73 Drahos with Braithwaite, above n 8, ix.

74 D Posey, ‘Commodification of the Sacred Through Intellectual Property Rights’ (2002) 83 (1-2) Journal of Ethnophramacology 3, 9.

75 Forsyth, above n 11, c 6.

76 M Strathern, ‘Multiple Perspectives on Intellectual Property’ in K Whimp and M Busse (eds), above n 31, 47, 51-52.

77 M Qereqeretabua, above n 51.

78 P Drahos, above n 24, 30.

79 D Tabureguci, The Pacific’s Stolen Identity: How Intellectual Property Rights have Failed Pacific Cultures (2007) <>

80 Strathern, above n 76, 47.

81 G Dutfield, ‘Developing and Implementing National Systems for Protecting Traditional Knowledge: Experiences in Selected Developing Countries’ in S Twarog and P Kapoor (eds), Protecting and Promoting Traditional Knowledge: Systems, National Experiences and International Dimensions (United Nations Publication, 2004) 141, 144.

82 It could be argued that attempting to regulate this is like trying to shut the paddock gate after the horse has bolted, although the example of the recent success some European countries have had in re-gaining protection for commodities such as cheese and wine through the movement for GIs and appellations of origin may contradict this. However, to achieve such successes, significant economic bargaining power is required.

83 K Hennessy, ‘A Ituvatuva Ni Vakadidike E Sawau: The Sawau Project DVD’ (2009) 25(1) Visual Anthropology Review 90. The author of this article states, ‘The Sawau project was conceived as a strategy for repatriating ownership of Sawau cultural heritage back to its place of origin on the island of Beqa, Fiji’. See also G Pigliasco, above n 48, 255.

84 Section 3 of the Model Law provides that it applies to TK that was in existence before the commencement of the Act.

85 Ibid, s 26(a).

86 Dutfield, above n 81, 145.

87 Ibid, 142-143. Dutfield notes that the WHO has stated that 80 per cent of the world’s population depends on traditional medicine for its primary healthcare and that TK is indispensable for its survival.

88 See, for example, D Tryon and V K Senta (eds), Woksop Blongol Filwoka Ples blong ol pig long kastom laef long Vanuatu: buk 1 [Customary pig pens in Vanuatu: Book 1, Vanuatu Cultural Centre’s Fieldworkers Workshop] (Vanuatu KaljoralSenta, 1990).

89 The penalty provisions in sections 26-29 provide imprisonment as a possible penalty.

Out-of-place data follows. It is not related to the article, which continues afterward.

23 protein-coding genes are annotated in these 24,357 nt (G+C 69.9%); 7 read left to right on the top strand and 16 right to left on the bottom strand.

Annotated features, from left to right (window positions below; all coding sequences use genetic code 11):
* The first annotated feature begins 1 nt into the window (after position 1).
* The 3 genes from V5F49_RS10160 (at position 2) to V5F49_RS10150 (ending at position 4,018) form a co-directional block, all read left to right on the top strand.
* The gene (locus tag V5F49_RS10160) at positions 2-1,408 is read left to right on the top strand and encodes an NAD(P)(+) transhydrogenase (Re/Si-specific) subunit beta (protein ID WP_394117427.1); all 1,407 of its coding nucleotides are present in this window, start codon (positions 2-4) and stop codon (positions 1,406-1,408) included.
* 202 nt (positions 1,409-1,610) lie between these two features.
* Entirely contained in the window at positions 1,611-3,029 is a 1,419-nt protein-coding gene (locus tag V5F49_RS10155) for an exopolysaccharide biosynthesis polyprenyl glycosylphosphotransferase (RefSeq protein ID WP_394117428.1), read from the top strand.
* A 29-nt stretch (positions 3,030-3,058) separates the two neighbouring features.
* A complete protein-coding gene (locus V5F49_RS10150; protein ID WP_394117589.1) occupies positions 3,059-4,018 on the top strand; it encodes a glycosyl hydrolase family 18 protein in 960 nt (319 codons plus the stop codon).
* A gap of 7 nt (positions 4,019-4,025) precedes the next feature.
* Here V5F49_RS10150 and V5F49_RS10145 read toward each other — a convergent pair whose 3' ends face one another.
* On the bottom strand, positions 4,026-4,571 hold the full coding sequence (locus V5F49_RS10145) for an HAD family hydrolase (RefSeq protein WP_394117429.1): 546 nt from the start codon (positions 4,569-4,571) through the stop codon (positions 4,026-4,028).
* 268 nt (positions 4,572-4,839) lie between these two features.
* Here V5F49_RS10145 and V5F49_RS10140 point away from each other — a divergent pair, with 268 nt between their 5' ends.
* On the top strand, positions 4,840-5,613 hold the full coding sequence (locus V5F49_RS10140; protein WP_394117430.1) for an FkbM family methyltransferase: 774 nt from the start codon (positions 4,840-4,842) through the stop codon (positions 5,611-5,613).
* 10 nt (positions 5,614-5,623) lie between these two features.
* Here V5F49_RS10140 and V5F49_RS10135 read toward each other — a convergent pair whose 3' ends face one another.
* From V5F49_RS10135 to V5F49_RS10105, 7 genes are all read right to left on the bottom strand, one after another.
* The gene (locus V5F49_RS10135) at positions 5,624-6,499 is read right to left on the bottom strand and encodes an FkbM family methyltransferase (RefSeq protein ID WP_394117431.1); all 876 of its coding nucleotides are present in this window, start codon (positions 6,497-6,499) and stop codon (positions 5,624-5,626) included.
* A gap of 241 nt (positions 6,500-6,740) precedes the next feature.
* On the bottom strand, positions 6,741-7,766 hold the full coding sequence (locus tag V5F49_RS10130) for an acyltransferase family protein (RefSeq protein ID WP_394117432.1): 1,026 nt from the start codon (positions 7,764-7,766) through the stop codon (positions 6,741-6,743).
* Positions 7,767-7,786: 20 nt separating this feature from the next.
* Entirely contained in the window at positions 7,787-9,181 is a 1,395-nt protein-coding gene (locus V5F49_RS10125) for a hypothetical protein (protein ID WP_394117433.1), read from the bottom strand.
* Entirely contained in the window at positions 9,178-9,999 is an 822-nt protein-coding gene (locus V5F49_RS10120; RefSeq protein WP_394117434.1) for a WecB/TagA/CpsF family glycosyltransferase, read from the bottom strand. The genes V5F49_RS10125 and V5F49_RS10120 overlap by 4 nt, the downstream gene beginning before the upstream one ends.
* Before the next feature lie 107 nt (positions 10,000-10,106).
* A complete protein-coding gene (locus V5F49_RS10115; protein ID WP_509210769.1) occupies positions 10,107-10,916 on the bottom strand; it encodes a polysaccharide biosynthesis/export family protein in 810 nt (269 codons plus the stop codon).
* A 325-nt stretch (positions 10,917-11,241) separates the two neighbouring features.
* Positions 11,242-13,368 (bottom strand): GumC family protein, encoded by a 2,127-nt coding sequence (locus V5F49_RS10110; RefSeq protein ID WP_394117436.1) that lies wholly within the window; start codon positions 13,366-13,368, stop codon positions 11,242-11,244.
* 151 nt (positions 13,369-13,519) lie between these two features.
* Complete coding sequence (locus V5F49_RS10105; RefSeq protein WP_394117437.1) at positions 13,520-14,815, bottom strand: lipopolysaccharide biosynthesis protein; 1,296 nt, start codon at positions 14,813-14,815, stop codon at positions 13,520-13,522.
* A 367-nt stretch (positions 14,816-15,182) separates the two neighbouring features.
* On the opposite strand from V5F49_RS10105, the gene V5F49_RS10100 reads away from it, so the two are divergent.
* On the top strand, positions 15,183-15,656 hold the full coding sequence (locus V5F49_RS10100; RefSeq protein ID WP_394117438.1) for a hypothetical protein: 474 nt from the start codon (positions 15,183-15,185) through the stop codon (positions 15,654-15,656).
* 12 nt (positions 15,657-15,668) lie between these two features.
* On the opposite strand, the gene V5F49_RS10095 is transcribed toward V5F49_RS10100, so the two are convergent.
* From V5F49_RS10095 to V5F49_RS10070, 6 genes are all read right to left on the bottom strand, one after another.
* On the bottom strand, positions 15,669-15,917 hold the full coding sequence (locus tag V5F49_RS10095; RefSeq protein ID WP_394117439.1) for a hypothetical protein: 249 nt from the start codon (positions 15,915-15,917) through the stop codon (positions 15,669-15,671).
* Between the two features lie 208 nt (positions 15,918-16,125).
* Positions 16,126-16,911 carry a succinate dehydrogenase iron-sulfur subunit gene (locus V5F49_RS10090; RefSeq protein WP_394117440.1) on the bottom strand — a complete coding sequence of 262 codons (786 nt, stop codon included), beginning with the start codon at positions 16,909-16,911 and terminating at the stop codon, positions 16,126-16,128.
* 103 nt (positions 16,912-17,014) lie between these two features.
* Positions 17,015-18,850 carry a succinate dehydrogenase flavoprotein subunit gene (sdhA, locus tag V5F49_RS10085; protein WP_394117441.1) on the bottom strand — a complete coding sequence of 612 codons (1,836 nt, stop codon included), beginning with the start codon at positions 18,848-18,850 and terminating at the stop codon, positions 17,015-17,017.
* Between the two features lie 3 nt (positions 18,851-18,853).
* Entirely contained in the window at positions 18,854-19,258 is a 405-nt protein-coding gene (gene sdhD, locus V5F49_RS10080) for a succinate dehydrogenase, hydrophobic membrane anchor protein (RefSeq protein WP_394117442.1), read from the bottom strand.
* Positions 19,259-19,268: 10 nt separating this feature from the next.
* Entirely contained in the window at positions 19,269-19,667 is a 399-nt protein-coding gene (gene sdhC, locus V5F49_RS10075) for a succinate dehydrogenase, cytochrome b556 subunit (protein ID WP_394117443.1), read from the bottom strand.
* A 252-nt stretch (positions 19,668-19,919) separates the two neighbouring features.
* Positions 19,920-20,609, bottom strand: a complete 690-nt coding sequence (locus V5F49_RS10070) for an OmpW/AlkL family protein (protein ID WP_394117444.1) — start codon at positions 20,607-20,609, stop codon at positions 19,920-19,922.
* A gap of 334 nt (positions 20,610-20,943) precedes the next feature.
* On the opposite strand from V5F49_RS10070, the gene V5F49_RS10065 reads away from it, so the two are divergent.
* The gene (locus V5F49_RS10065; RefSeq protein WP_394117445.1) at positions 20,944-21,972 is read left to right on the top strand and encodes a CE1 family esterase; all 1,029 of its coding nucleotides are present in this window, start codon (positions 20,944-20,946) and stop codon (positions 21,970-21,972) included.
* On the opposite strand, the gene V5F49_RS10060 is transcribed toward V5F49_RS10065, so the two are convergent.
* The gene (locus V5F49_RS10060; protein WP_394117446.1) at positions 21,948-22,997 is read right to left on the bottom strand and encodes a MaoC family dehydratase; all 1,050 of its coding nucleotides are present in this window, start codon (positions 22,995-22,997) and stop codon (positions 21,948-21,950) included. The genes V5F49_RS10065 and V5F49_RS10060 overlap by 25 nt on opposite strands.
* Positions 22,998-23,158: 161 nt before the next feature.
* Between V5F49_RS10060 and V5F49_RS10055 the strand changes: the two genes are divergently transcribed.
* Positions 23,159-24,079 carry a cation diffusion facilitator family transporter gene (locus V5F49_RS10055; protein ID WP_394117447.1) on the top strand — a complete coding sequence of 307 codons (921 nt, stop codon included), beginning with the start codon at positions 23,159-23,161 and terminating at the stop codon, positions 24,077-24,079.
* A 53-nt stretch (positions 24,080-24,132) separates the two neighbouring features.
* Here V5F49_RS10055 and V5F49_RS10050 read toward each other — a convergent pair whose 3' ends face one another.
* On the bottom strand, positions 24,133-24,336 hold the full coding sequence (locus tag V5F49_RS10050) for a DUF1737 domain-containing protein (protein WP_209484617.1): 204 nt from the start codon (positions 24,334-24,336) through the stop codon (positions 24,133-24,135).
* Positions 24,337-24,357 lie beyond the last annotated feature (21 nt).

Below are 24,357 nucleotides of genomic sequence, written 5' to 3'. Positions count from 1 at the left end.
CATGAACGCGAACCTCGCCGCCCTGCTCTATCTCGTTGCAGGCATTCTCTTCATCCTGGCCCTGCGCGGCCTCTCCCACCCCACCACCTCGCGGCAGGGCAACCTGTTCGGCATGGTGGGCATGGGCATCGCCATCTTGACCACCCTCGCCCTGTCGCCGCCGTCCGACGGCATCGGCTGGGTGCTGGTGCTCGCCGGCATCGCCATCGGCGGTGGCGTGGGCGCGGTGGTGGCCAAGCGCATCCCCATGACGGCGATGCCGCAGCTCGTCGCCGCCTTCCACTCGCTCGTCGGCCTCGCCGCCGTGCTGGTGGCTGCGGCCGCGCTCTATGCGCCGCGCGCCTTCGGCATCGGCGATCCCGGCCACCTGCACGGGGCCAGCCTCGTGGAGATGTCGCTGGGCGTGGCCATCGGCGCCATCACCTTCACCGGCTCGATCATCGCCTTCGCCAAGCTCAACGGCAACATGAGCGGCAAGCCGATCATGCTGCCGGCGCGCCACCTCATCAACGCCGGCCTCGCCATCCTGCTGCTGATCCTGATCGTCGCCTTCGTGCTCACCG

90 Dutfield, above n 81, 142.

91 Boyle, above n 7.

92 D Conway, ‘Indigenizing Intellectual Property Law: Customary Law, Legal Pluralism, and the Protection of Indigenous Peoples’ Rights, Identity and Resources’ (2008-2009) 15 Texas Wesleyan Law Review 207, 208.

93 Such as the European Partnership Agreement and the ‘PACER Plus’ negotiations with Australia. See M Penjueli and W Morgan, ‘Putting Development First: Concerns about a Pacific Free Trade Agreement’ (2010) 25(1) Pacific Economic Bulletin 211.

94 Twarog and Kapoor, above n 45, xv.

95 Dutfield, above n 81, 150.

96 M Solomon, above n 45, 155, 164.

97 K Swiderska, ‘Banishing the Biopirates: A New Approach to Protecting Traditional Knowledge’ (2011) International Institute for Development Gatekeeper Series 129, 16-17.

98 P Ørebech et al (eds), The Role of Customary Law in Sustainable Development (Cambridge University Press, 2005) 9.

99 H Geismar, ‘Copyright in Context: Carvings, Carvers and Commodities in Vanuatu’ (2005) 32(3) American Ethnologist 437.

100 For example, if tam-tams were being made in Bali and shipped back to Vanuatu for sale in the tourist market, this would be prohibited by such restrictions.

101 Regenvanu states that in the traditional Melanesian economy ‘everyone has access to land on which to make gardens for food and access resources, even people with no traditional claim over the land being used. However, the ill-considered alienation of land from the traditional economy in Vanuatu through leasehold titles, for example, is removing the means for ordinary people to be economically productive and enjoy food and social security.’ Regenvanu, above n 26, 5.

102 Swiderska, above n 97, 17.

103 Regenvanu, above n 26.